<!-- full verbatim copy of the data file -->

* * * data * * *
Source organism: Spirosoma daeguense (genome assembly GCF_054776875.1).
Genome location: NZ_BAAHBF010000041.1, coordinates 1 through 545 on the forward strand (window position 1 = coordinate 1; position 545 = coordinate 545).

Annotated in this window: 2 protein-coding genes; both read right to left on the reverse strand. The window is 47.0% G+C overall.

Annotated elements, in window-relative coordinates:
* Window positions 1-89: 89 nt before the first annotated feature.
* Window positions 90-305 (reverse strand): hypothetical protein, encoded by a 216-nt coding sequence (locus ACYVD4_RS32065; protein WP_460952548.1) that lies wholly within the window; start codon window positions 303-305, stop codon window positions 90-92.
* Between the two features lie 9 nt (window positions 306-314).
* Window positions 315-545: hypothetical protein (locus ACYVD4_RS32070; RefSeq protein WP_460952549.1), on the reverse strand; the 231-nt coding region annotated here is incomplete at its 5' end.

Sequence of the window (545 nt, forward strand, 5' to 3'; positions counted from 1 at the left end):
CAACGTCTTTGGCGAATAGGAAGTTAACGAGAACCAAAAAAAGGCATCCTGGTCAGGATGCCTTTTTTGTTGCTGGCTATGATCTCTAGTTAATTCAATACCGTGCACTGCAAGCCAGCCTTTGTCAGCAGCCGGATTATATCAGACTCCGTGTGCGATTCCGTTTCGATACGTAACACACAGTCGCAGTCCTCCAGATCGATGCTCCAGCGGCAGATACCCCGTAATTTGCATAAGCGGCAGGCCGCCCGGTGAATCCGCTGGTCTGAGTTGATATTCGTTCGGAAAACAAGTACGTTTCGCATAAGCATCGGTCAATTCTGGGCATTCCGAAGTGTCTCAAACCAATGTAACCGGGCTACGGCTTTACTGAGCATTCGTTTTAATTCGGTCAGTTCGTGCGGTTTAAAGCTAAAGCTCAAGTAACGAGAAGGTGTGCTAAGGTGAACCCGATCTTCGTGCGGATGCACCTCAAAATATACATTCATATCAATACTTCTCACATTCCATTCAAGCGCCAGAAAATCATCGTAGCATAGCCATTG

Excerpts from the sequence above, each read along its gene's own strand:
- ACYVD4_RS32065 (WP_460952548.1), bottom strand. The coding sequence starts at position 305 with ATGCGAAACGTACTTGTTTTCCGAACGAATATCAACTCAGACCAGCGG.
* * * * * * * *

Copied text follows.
Source organism: Spirosoma daeguense (genome assembly GCF_054776875.1).
Genome location: NZ_BAAHBF010000041.1, coordinates 1 through 545 on the forward strand (window position 1 = coordinate 1; position 545 = coordinate 545).

Annotated in this window: 2 protein-coding genes; both read right to left on the reverse strand. The window is 47.0% G+C overall.

Annotated elements, in window-relative coordinates:
* Window positions 1-89: 89 nt before the first annotated feature.
* Window positions 90-305 (reverse strand): hypothetical protein, encoded by a 216-nt coding sequence (locus ACYVD4_RS32065; protein WP_460952548.1) that lies wholly within the window; start codon window positions 303-305, stop codon window positions 90-92.
* Between the two features lie 9 nt (window positions 306-314).
* Window positions 315-545: hypothetical protein (locus ACYVD4_RS32070; RefSeq protein WP_460952549.1), on the reverse strand; the 231-nt coding region annotated here is incomplete at its 5' end.

Sequence of the window (545 nt, forward strand, 5' to 3'; positions counted from 1 at the left end):
CAACGTCTTTGGCGAATAGGAAGTTAACGAGAACCAAAAAAAGGCATCCTGGTCAGGATGCCTTTTTTGTTGCTGGCTATGATCTCTAGTTAATTCAATACCGTGCACTGCAAGCCAGCCTTTGTCAGCAGCCGGATTATATCAGACTCCGTGTGCGATTCCGTTTCGATACGTAACACACAGTCGCAGTCCTCCAGATCGATGCTCCAGCGGCAGATACCCCGTAATTTGCATAAGCGGCAGGCCGCCCGGTGAATCCGCTGGTCTGAGTTGATATTCGTTCGGAAAACAAGTACGTTTCGCATAAGCATCGGTCAATTCTGGGCATTCCGAAGTGTCTCAAACCAATGTAACCGGGCTACGGCTTTACTGAGCATTCGTTTTAATTCGGTCAGTTCGTGCGGTTTAAAGCTAAAGCTCAAGTAACGAGAAGGTGTGCTAAGGTGAACCCGATCTTCGTGCGGATGCACCTCAAAATATACATTCATATCAATACTTCTCACATTCCATTCAAGCGCCAGAAAATCATCGTAGCATAGCCATTG

Excerpts from the sequence above, each read along its gene's own strand:
- ACYVD4_RS32065 (WP_460952548.1), bottom strand. The coding sequence starts at position 305 with ATGCGAAACGTACTTGTTTTCCGAACGAATATCAACTCAGACCAGCGG.